Intrusion, Paperback Book
4.5 out of 5 (2 ratings)


Imagine a near-future city, say London, where medical science has advanced beyond our own and a single-dose pill has been developed that, taken when pregnant, eradicates many common genetic defects from an unborn child.

Hope Morrison, mother of a hyperactive four-year-old, is expecting her second child.

She refuses to take The Fix, as the pill is known. This divides her family and friends and puts her and her husband in danger of imprisonment or worse.

Is her decision a private matter of individual choice, or is it tantamount to willful neglect of her unborn child?A plausible and original novel with sinister echoes of 1984 and Brave New World.


  • Format: Paperback
  • Pages: 416 pages
  • Publisher: Little, Brown Book Group
  • Publication Date:
  • Category: Science fiction
  • ISBN: 9781841499406

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Showing 1 - 2 of 2 reviews.

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Where is the line between public interest and personal rights?

Review by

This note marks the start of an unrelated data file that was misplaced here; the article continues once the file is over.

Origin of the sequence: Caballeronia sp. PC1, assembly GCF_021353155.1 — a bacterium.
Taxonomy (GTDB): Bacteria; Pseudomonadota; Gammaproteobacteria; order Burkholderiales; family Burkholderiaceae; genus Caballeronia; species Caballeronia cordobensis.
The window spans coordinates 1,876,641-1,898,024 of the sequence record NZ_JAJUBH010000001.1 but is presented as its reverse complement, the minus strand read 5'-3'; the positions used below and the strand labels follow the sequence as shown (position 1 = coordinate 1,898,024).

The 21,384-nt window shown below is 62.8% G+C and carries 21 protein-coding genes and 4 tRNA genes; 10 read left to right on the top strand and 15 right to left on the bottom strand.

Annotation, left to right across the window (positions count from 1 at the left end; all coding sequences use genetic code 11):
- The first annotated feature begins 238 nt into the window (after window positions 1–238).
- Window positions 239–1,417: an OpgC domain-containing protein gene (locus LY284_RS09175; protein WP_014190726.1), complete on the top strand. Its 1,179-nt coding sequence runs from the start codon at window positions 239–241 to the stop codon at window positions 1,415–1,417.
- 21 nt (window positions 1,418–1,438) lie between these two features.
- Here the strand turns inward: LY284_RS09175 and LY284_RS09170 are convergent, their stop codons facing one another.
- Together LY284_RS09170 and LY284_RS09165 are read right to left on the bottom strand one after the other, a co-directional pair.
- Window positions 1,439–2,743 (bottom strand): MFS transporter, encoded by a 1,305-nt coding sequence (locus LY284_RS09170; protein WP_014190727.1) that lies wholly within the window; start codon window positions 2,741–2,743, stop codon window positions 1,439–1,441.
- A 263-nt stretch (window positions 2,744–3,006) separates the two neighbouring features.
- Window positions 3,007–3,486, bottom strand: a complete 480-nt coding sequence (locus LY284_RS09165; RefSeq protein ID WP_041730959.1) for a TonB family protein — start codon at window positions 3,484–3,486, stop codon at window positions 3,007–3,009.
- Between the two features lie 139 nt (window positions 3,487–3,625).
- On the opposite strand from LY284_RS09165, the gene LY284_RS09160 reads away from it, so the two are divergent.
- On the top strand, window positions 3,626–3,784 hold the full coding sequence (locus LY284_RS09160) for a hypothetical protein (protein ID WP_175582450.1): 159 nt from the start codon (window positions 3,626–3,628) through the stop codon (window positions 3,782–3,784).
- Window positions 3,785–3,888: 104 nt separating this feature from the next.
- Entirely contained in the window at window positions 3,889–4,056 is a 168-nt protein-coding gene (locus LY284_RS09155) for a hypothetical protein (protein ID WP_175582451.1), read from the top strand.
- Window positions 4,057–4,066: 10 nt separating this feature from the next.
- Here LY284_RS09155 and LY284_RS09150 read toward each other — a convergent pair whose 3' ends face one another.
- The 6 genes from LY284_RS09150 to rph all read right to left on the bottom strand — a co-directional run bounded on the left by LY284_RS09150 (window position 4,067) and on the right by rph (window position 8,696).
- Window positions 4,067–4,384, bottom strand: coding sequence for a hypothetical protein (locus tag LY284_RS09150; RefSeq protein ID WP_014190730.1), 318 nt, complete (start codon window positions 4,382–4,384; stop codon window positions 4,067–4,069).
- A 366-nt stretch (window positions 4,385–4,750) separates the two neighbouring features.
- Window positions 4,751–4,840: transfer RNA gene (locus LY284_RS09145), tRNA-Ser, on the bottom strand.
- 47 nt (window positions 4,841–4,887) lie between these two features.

The title of this novel refers to the 'Fix', a genetic 'cleanser' that does away with any abnormalities in unborn babies. Hope Morrison is an ordinary working Mum who has a young boy, and is pregnant again but she does not want to take the the Fix. If she had a 'faith' objection there would be no problem in her missing it, but since she does not, the state intrudes with the excuse of supporting the 'rights' of the unborn child. And then things start to escalate...Along the way there are many genuinely funny elements to this book. The caricatures of a Labour MP who stands for nothing beyond his own self interest and a Marxist academic who writes about rebellion but who sold out years ago are delightful. But this novel has a heart of darkness, just like '1984'. There is no escape from the petty rules and regulations that smother freedom, and no hiding place from the ever present surveillance. Despite pretending to live in a free society, everyone knows about the 'grey' gulags and the police do what they want to suspects who are offered free trauma counseling afterwards. Ironically, there is something different about Hope's child, which is suspected by her husband and his family in Skye, which is where Hope flees in a fruitless bid to escape. The most dystopian element in this book is the lack of an obvious fix for this moribund society, as the only ways forward seem to be either through an 'exit' that only exists in the perception of a few with the right genes or burning everything down and starting again.

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